All teas, excluding herbal varieties, come from the tea plant, Camellia sinensis. Variations in flavor, color, and strength are based on factors in growing, harvesting, and processing. Tea leaves fresh from the bush are harsh and bland. Processing methods largely determine the end flavor of the tea. Teas may also be blended to create variations on flavors, and may be flavored with other ingredients, such as jasmine or bergamot. Black, green, and oolong are considered the basic types of teas, but thousands of varieties exist.
Black tea is the most common form of tea worldwide. It is prepared from green tea leaves that have been allowed to oxidize, or ferment, to form a reddish brew.
Oolong tea is a lightly fermented tea, between green and black tea on a continuum.
Green tea is an unfermented, dried tea, widely drunk worldwide and known for its fresh taste and health benefits.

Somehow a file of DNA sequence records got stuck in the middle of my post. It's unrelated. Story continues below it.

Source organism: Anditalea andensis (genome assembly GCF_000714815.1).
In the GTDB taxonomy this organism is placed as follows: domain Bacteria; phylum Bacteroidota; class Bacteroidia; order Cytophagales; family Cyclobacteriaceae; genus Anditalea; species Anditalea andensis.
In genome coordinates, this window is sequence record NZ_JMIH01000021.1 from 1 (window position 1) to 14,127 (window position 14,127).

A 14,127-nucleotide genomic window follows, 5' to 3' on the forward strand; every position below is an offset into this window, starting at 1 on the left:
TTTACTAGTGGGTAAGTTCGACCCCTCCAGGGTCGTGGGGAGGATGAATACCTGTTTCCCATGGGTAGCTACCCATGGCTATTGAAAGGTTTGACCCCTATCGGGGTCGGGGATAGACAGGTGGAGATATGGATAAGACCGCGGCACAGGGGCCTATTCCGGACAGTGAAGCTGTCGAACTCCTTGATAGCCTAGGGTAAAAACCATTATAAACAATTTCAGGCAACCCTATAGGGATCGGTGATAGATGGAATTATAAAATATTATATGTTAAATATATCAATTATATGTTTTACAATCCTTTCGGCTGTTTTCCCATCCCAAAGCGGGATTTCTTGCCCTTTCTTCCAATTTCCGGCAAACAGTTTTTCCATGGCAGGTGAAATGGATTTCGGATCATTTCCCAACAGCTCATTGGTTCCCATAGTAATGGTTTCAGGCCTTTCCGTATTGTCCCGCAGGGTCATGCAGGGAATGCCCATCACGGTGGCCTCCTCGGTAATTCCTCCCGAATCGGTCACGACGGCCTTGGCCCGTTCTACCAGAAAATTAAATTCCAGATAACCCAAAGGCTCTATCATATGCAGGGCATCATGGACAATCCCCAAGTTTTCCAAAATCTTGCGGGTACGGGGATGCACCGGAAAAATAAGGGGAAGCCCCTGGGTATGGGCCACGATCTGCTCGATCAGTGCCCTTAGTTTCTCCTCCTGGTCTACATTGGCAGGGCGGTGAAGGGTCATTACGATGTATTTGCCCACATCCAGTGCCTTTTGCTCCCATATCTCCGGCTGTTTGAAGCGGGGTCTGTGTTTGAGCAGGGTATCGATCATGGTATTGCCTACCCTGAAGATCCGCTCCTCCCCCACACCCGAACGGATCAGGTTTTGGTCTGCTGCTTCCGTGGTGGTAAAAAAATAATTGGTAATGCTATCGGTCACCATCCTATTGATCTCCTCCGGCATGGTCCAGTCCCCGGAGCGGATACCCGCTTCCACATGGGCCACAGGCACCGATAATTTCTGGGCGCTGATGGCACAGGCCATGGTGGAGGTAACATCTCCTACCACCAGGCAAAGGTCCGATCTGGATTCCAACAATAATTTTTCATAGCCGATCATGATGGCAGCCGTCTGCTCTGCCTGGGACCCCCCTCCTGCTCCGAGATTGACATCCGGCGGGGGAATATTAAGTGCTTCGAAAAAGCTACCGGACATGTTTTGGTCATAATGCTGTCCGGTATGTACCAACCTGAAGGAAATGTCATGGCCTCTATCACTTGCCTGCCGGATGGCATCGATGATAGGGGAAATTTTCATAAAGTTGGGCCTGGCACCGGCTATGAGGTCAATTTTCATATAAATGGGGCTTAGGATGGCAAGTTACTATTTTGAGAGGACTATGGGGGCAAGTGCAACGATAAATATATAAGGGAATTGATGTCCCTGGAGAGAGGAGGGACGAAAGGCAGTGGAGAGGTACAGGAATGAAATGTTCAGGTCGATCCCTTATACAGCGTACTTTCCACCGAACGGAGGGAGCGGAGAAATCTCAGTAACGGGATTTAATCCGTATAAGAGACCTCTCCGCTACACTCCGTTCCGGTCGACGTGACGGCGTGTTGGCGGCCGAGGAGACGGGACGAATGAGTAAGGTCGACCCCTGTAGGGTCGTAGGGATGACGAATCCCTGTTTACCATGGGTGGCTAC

White tea is the uncured and unoxidized tea leaf.
Herbal tea—technically not “tea” at all—uses a blend of dried plant flowers, stems, roots, or leaves for a hot brew. Yerba maté, made from an Argentinian evergreen shrub, is a popular herbal tea.
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The information presented in the Food Guide is for informational purposes only and was created by a team of US–registered dietitians and food experts. Consult your doctor, practitioner, and/or pharmacist for any health problem and before using any supplements, making dietary changes, or before making any changes in prescribed medications. Information expires June 2014.